Former Head of Growth at Yahoo, Kevin Li once said… “If there’s one takeaway, it’s… that it’s okay to do small wins. Small wins are good, they will compound. If you’re doing [the small stuff] right, the end result will be massive.“ Things often considered small wins by professional services firms, such as more web traffic, more engagement on your website and more social sharing, ultimately feed into a bigger picture. Without these “small wins,” you’re starving your business of the new opportunities that will come from them all working together. If you’re interested in learning about how your firm can glean insights from data analysis that will help you achieve these wins, by enabling you to reach your target audience in a more informed way—in a way that will really resonate with them—then keep reading. Below are our top 3 tips for data analysis which is the best place to start if you’re new to professional services marketing.

1. Use Data from Previously Purchased Services

You can get the best idea about future clients by looking at your most successful current ones.

First, look at each service you provide—who has previously purchased those services?

Second, look for patterns in recent services purchases, to inform who you should be targeting which each service. For each of your services, ask yourself questions about who is purchasing them. Questions such as:

  • What industries are they from?
  • What problem did they come to us with?
  • How long did it take to convert them from prospect to client?
  • Are they active online and what social media sites do they use?

Once you’ve got the answers, look for commonalities. You might realise that those in the construction industry come to your law firm looking for planning and procurement services, and they usually take 6 weeks to go from initial contact to paying client.

From this you can tailor the timeframe of your campaigns, to ensure you’re creating the right touch points during that crucial 6 week period.

Or, you might identify that your financial services firms has a high volume of tax relief clients between January—April.

In this case, you should schedule re-engagement campaigns to run between November and December—to target those who have previously worked with you. Included in the campaign should be an offer exclusive to them, something that entices them to solicit your services again.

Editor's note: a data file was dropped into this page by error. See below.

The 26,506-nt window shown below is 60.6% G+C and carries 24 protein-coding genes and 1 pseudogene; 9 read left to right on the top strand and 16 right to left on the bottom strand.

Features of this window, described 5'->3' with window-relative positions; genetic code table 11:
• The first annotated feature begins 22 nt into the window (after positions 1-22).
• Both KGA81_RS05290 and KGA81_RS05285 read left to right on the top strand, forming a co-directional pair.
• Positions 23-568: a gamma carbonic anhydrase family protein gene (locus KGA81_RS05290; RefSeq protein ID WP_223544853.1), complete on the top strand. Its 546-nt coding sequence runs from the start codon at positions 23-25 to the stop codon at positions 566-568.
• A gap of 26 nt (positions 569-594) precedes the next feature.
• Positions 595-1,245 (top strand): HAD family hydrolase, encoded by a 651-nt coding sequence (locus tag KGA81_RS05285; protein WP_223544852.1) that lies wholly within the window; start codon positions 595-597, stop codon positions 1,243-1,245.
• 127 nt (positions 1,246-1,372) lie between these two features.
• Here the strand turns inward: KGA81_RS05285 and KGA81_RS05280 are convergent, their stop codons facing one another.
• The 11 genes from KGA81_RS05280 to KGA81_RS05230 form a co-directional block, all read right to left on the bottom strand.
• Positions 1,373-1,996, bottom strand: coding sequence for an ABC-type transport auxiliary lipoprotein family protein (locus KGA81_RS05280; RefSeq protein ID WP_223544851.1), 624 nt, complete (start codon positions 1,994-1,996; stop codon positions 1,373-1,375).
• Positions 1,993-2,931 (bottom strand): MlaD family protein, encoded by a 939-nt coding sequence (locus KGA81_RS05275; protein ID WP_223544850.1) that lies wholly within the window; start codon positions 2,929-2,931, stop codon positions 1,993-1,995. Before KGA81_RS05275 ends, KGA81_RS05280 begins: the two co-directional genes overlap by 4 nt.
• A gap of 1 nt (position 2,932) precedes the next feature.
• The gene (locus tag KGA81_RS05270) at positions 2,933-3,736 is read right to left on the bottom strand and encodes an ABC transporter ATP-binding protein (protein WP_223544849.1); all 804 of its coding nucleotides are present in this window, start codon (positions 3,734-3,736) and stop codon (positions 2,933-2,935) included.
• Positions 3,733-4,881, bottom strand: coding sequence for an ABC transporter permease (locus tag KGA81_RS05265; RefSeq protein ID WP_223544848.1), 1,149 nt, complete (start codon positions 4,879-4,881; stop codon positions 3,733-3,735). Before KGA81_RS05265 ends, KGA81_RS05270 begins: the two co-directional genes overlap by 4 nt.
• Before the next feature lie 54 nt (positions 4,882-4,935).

Existing client data analysis is important—these are the companies who have not only shown an interest in the kind of services you offer but were willing to pay out for your services too.

These are the ones you want to learn from in order to inform future client acquisition.

 2. Track Email Engagement

86% of professionals prefer to use email when communicating for business purposes (Source: HubSpot).

Firms that don’t analyse their email output—i.e. what’s working and what isn’t—generally don’t see positive results—i.e action—from the emails they send.

To learn about your target audience‘s want and needs, you need to split-test and trial your email marketing campaigns.

Note: this does not mean splitting your email database in half and sending 2 different versions to each half.

The most insightful and useful way of split testing is done by first segmenting your mailing list—by services purchased, geographic location, or job title—and then sending 5—10% of each segment different variations of the same email (each different variation is a different ‘condition’).

For example, as an incentive to sign up to your services before 2018, in one of the conditions you could offer a discounted rate on your most popular service, in the second you might offer an up-sell at no extra cost, in the third a free, no-obligation consultation.

Wait 5 days to see which receives the most engagement and then use that email to send to the remaining contacts in your database.

Trialling different elements of your emails (such as the content, style, action, time it’s sent etc.) will help you to better understand how best to engage with your prospects.

3. Monitor Your Website Traffic

“Big data and advanced analytics are creating profound new opportunities for businesses, yet only 4% of companies are able to combine the right people, tools, data and organisational focus to take advantage” (Source: Bain & Company).

Google Analytics is a great free tool for B2B marketers.

However, because it’s such a rabbit warren of information, if you don’t have the time and resources to invest into monitoring the data it collects for you, it ends up actually costing you precious time and resources.

— For a simple-to-understand, quick-start guide to Google AdWords’ Display and Search network, visit our blog home page

By leveraging the analytics provided by email and social tools, and comparing them against Google Analytics data, you can build a better picture of true conversion rates or click-through rates, along with an understanding of the average time a prospect spends on your website.

Working in this way will help you better differentiate between what is fleeting content and what is a useful resource to your target audience, so you can produce more of the latter—positioning yourself as a source of knowledge (rather than a novelty).

And that’s what builds awareness, instigates referrals and starts conversations.


Using data analysis in your marketing efforts will not only help you to better understand your ideal clients, but it will also save your firm time and money by streamlining your efforts.

If you want a better understanding of your target audience, and how to get your firm in front of them, get in touch with Kelly via email on

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